“Kan julle die teendeel bewys? CDC in VSA het bevind dat 75 persent van mense wat positief toets met Delta variant is reeds ten volle geent,” reads a message posted on Facebook in South Africa on 26 August 2021. “Alie [al die] middels is ter sprake. Weet jy dit minister?”
This is Afrikaans for: “Can you prove the opposite? CDC in USA found that 75% of people who test positive with Delta variant have already been fully vaccinated. That includes all the vaccines. Do you know that minister?”
The message seems to be a screenshot of a discussion on social media. “Minister” probably refers to a minister heading a South African government department.
The CDC is the Centers for Disease Control, the US government agency leading that country’s response to the Covid-19 pandemic.
The highly contagious Delta variant of the Sars-Cov-2 coronavirus that causes Covid-19 was first identified in India in December 2020. It is now the dominant strain of the virus in many countries, including South Africa, Kenya and Nigeria, and the US.
“Breakthrough” infections happen when a person gets a disease they have been vaccinated against. But has the CDC found that two thirds of people in the USA who test positive for the Delta coronavirus strain are already fully vaccinated against Covid-19?
Summer festivities in Provincetown
After an extensive online search, Africa Check found that the only information that remotely matched the claim was a CDC Morbidity and Mortality Weekly Report released on 30 July. This details a Covid outbreak of just 469 people that started in a small town in Massachusetts, a state of about 7 million people in the northeast corner of the US.
A CNBC news report on it is headlined: “CDC study shows 74% of people infected in Massachusetts Covid outbreak were fully vaccinated.”
The outbreak, the CDC says, began during “multiple summer events and large public gatherings” in a Barnstable county town. Media reports identify the town as Provincetown, a popular tourist destination on the northern tip of the Cape Cod peninsula on the US Atlantic coast.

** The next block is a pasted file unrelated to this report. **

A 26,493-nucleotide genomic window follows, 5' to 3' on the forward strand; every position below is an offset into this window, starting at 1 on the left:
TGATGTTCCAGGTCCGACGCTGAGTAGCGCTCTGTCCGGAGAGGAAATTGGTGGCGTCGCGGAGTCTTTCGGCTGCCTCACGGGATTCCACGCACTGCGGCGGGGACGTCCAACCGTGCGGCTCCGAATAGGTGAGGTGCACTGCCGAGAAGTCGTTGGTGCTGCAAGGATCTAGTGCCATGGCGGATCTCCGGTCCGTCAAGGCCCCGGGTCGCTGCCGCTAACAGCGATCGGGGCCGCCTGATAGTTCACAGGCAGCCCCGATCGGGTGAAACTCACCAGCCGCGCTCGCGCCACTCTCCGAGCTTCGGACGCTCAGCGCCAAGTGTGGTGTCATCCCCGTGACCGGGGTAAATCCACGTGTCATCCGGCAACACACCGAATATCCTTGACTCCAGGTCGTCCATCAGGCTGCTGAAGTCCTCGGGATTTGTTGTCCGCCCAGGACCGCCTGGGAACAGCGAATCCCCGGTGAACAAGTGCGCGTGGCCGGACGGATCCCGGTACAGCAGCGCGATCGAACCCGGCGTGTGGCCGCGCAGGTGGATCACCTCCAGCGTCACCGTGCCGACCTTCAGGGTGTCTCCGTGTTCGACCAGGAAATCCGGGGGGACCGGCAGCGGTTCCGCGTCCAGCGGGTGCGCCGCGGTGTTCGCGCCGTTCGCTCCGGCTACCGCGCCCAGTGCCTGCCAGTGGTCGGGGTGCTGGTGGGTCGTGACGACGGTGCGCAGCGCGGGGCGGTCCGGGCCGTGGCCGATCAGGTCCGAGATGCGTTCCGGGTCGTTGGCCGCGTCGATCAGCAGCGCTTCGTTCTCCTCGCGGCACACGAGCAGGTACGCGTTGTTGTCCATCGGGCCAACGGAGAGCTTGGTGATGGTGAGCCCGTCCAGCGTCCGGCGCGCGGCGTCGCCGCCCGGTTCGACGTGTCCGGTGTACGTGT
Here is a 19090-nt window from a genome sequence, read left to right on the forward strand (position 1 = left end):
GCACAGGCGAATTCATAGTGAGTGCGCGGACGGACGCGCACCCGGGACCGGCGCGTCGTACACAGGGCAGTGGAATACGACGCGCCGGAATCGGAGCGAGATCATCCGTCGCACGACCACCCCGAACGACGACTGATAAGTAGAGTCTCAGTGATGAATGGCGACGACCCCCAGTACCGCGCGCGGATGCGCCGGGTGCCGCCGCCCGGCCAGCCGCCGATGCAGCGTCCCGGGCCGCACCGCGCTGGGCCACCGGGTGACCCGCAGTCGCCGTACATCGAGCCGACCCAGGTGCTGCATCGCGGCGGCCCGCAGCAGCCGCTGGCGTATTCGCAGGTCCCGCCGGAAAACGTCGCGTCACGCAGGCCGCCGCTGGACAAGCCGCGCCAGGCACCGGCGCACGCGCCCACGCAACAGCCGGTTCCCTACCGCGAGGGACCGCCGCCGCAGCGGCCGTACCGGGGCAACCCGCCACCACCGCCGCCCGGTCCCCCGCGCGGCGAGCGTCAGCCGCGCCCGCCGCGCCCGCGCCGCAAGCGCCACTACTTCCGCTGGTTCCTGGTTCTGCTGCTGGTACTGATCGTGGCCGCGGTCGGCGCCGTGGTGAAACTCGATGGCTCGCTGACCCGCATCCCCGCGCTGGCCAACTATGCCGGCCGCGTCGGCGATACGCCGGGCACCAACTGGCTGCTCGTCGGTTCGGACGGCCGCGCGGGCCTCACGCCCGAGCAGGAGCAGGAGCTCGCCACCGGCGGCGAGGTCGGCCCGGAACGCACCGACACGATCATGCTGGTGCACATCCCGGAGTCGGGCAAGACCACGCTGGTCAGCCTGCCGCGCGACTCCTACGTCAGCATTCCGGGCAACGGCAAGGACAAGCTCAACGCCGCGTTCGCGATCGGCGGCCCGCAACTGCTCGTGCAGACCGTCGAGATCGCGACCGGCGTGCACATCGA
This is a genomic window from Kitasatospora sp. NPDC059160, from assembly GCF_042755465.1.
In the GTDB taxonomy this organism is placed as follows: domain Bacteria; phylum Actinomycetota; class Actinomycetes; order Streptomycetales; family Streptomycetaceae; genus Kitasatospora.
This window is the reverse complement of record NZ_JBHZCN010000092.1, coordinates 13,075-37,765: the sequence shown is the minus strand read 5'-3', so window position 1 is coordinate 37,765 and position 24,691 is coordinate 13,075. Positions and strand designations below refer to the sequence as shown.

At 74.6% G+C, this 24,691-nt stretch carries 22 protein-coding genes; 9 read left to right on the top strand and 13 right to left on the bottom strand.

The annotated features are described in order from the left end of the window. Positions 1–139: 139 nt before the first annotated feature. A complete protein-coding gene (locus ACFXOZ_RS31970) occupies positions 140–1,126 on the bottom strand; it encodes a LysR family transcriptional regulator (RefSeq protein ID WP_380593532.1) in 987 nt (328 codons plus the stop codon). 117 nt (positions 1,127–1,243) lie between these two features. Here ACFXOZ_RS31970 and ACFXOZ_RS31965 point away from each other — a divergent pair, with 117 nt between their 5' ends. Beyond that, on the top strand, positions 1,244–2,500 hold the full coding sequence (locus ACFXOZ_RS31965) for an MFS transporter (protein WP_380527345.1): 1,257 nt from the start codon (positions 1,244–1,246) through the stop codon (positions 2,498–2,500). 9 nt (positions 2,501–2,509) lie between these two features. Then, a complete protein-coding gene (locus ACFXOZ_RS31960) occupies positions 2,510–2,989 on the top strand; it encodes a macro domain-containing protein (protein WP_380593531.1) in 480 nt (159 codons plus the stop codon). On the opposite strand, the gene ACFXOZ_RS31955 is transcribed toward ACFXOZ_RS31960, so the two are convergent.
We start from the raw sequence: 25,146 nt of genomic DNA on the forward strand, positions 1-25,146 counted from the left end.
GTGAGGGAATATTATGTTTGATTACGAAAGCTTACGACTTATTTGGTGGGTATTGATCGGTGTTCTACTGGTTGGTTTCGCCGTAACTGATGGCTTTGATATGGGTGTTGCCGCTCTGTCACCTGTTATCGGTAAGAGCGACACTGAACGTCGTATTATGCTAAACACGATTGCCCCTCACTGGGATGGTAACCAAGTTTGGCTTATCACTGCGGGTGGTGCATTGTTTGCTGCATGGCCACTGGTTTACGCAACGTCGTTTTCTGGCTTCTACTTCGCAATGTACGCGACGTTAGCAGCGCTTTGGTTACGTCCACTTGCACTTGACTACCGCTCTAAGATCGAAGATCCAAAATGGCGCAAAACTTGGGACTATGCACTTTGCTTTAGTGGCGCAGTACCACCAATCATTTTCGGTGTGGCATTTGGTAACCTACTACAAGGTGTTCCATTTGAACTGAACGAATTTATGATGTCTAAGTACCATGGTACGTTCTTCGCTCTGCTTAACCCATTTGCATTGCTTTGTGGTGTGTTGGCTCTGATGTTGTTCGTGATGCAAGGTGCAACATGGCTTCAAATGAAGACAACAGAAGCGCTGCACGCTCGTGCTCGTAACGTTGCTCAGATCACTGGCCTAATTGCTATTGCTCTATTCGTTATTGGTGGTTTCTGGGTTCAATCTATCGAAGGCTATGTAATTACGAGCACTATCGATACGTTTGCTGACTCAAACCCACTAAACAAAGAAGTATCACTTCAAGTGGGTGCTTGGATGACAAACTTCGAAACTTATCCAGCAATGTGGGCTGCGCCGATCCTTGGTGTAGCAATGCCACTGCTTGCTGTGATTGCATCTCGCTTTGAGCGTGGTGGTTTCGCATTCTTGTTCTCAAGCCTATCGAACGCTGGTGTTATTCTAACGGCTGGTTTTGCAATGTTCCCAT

“Persons with Covid-19 reported attending densely packed indoor and outdoor events at venues that included bars, restaurants, guest houses, and rental homes,” the CDC says in its report.
The 469 people who made up the outbreak were Massachusetts residents who lived in or had travelled to Provincetown in the two weeks from 3 to 17 July. Of the 469 people infected, 346 were fully vaccinated. That’s 74% of the total cases.
The vaccinated people had received either both doses of the Pfizer-BioNTech or Moderna vaccines, or the single Johnson & Johnson jab. These are the Covid vaccines currently authorised for use in the USA, but not all the Covid vaccines available, as the message claims. The New York Times coronavirus vaccine tracker identifies 13 vaccines in early or limited use across the world, and eight approved for full use.
CDC study recommends masks
From a sample of 133 patients, it seems most of the people infected in the outbreak had the Delta variant. Covid-19 symptoms appeared in 274 of the vaccinated people: most commonly cough, headache, sore throat, muscle pain and fever.
Five of the 469 people in the outbreak were hospitalised. Four were fully vaccinated. Three of the five – one unvaccinated, two vaccinated – had underlying medical conditions.
No deaths were reported.
The CDC study got wide media coverage in the US, mainly because it prompted the agency to reverse its advice on wearing masks.
The study’s summary reads: “Jurisdictions might consider expanded prevention strategies, including universal masking in indoor public settings, particularly for large public gatherings that include travellers from many areas with differing levels of Sars-Cov-2 transmission.”
Vaccines prevent sickness, hospitalisation – and death
The US had an estimated population of 328 million people in 2019. A small study of a Covid outbreak from a single town, totalling 469 patients, doesn’t represent the entire country.
And no vaccine, against any disease, is perfect. Covid vaccines do prevent people from getting the disease. More than this, they prevent serious Covid sickness, prevent people from having to go to hospital, and prevent them from dying.
Gavi, a Switzerland-based organisation that works to increase vaccination rates in less developed countries, explains:
With large numbers of people being vaccinated, and as almost all Covid-19 restrictions are lifted in some countries, it is inevitable that a small proportion of fully vaccinated individuals will become infected. An even smaller proportion will become seriously ill and die. What's important is that the risk of a serious outcome is vastly lower for those who have been fully vaccinated against Covid-19, compared to those who have received no vaccine doses.
In early August, CDC data reported in the media – including the conservative Fox News – showed that more than 164 million people in the USA had been fully vaccinated against Covid-19.
Of those, just 0.0038% of the vaccinated population – 6,239 people – had been admitted to hospital with Covid. And just 0.00077% of the vaccinated – 1,263 people – had died from the disease.
That means just one person out of about 26,000 vaccinated people had been hospitalised, and one out of 130,000 had died.
On 23 August, the CDC published a report that began with a blunt statement. “The bottom line: Covid-19 vaccines protect people against severe illness, including disease caused by Delta and other variants circulating in the US.”
The message uses a single study of 469 people to suggest that all people in the USA – a country of hundreds of millions of people – who test positive for the Delta Covid variant have been vaccinated. It is untrue, and deliberately misleading.
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